Of tacky motels, Egyptian Stella and Arabian roads

Last month saw the publication of They Saddle Dogs, by Dubai travel radio host and journalist Greg Hunt. A literary debut, it recounts Hunt’s mind-bending, heart-rending battle with his dying father’s last request, during a journey on the long road from Abu Dhabi to London in a Nissan Pathfinder. TTN leaned on him for these two excerpts
The freedom one’s own car brings to Egypt is remarkable

The Nissan Pathfinder was humming along and I felt comfortable at the wheel.

The tune was monotonous but no worse than listening to Dido. We had coffee and sandwiches, made by my girlfriend, Hannah, and the miles were aptly melting away like an ice cube in chicken noodle soup.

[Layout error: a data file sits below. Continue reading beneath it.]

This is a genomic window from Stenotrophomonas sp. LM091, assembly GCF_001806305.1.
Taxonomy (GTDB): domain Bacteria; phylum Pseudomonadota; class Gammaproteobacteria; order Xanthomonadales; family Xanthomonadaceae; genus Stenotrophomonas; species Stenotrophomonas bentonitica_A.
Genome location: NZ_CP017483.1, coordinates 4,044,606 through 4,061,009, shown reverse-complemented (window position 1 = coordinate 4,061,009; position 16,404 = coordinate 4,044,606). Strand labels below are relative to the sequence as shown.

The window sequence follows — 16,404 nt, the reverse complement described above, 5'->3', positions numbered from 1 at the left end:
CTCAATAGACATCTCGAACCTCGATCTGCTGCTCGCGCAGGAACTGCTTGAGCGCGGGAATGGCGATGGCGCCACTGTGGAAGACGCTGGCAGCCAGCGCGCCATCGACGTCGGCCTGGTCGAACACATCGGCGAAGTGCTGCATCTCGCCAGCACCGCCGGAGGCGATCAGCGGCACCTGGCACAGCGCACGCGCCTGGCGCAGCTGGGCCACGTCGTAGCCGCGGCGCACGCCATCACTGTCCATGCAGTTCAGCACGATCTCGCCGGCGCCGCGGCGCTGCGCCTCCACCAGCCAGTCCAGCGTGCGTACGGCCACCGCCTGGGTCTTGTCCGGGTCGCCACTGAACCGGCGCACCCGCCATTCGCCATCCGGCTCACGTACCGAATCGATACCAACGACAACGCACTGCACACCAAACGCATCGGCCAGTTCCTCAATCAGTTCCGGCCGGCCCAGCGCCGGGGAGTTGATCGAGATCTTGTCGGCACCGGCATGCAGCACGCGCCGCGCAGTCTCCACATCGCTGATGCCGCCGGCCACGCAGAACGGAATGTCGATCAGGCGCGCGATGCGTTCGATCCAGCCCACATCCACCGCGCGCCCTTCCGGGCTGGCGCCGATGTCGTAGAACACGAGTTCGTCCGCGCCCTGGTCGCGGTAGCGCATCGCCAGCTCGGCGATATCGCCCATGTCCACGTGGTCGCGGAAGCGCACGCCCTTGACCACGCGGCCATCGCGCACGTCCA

Hannah had been great helping me to get ready; she was going back to the UK to do a Masters degree in Oceanography at my alma mater, Southampton University. I thought about talking to her about my moral situation but thought murder and turtle molesting were too disparate.
As Chris and I were getting ready to leave, Hannah took me to one side and said, “Two months or more on the road – that’s a long time without sex. If you get the chance to enjoy yourself, do it – I would.” I opened my mouth to protest my innocent intentions. She put her finger to my lips and said, “Shh!”
Man! My imagination needs some reining in. That’s how it should have happened but we’d had several bust-ups over the trip and we agreed that we should call it a day, sad, but true. Hannah and I stayed friends, no, really!